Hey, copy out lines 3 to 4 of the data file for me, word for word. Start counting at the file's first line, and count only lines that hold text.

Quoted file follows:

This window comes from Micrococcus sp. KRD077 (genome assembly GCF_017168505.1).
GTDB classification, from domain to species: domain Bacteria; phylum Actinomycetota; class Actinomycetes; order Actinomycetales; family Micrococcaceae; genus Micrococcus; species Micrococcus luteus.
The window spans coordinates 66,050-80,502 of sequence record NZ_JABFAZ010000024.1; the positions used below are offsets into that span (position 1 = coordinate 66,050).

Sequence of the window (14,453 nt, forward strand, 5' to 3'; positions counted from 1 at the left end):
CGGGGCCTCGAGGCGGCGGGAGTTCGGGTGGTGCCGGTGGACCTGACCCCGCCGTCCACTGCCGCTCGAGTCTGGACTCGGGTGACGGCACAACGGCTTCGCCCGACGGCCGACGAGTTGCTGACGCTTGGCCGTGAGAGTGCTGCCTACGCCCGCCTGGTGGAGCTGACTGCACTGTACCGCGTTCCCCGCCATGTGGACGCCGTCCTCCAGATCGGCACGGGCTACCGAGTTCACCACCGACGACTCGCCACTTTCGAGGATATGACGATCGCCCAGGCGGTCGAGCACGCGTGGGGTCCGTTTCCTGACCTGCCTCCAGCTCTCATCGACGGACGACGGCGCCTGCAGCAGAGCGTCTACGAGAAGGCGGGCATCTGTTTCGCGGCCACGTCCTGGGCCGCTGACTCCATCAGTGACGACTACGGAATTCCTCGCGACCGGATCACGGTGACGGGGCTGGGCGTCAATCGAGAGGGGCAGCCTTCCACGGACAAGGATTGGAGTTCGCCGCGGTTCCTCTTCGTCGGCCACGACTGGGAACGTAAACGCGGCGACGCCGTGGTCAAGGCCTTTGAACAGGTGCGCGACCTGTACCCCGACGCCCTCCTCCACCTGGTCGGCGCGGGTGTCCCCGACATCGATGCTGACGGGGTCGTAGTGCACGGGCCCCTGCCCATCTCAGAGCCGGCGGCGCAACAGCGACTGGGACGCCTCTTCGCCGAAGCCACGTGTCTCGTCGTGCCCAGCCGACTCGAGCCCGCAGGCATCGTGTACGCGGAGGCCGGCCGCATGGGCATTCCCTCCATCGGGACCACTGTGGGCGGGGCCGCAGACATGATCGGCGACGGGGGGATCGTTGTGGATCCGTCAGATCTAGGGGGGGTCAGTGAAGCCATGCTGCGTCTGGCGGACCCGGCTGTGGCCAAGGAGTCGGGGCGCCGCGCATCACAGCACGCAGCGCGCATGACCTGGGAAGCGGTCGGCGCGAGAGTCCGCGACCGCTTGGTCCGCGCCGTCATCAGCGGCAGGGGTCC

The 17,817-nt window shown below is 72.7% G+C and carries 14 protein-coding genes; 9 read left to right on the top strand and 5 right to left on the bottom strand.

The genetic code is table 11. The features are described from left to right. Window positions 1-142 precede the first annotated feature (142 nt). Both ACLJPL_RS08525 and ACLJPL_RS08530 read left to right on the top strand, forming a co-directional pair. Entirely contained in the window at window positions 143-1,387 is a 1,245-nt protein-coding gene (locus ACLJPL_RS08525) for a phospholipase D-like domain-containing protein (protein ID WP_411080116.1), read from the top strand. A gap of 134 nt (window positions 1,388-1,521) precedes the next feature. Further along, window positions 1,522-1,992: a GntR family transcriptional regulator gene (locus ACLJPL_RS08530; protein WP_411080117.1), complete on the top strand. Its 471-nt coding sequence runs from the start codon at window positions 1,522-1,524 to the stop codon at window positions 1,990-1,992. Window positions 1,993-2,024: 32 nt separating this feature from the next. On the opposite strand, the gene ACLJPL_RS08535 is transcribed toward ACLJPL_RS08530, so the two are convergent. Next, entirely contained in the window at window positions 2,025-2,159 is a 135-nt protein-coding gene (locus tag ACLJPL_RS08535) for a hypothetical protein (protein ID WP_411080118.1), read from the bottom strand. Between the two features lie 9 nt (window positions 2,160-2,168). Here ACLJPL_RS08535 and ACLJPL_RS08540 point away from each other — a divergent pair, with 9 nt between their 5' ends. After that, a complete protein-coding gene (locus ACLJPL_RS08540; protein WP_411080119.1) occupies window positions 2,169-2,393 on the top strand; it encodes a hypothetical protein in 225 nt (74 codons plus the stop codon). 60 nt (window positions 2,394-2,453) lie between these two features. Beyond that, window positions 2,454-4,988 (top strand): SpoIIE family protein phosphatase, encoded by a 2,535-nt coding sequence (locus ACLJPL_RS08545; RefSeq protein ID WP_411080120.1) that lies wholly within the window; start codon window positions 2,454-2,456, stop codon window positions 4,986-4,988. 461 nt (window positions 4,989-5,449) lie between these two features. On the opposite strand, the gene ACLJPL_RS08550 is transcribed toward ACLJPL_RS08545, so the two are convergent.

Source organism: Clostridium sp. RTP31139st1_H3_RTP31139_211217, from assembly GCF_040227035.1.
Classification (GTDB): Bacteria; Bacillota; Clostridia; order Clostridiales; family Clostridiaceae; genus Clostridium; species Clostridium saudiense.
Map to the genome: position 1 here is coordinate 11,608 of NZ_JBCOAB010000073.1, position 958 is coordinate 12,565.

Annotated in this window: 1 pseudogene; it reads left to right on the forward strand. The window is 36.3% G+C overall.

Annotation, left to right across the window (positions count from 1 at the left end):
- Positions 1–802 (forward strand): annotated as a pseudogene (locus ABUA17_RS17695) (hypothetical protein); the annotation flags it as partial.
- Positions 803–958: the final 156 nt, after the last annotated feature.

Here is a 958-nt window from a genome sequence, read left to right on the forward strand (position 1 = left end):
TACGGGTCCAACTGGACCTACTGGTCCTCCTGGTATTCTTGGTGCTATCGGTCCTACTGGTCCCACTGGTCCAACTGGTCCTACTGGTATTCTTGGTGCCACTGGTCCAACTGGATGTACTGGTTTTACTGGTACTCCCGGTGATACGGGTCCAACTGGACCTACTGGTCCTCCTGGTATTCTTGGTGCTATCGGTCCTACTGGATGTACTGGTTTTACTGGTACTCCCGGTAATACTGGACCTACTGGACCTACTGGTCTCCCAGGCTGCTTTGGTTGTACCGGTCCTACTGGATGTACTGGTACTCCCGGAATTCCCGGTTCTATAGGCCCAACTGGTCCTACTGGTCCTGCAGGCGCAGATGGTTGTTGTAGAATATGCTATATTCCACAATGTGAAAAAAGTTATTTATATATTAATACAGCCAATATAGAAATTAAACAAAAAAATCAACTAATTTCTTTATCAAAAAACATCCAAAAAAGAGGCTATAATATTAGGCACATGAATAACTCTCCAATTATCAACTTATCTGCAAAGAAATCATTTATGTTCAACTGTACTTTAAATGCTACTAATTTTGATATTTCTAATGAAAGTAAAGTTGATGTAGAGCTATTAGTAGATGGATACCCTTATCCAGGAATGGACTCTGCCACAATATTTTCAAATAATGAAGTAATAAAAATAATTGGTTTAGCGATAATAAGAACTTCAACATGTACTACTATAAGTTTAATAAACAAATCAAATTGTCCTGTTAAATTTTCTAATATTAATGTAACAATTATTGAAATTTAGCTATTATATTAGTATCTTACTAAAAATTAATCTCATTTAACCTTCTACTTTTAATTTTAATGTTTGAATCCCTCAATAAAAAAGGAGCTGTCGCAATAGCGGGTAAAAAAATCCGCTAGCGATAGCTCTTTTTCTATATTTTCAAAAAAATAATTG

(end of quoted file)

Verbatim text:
The window spans coordinates 66,050-80,502 of sequence record NZ_JABFAZ010000024.1; the positions used below are offsets into that span (position 1 = coordinate 66,050).

Sequence of the window (14,453 nt, forward strand, 5' to 3'; positions counted from 1 at the left end):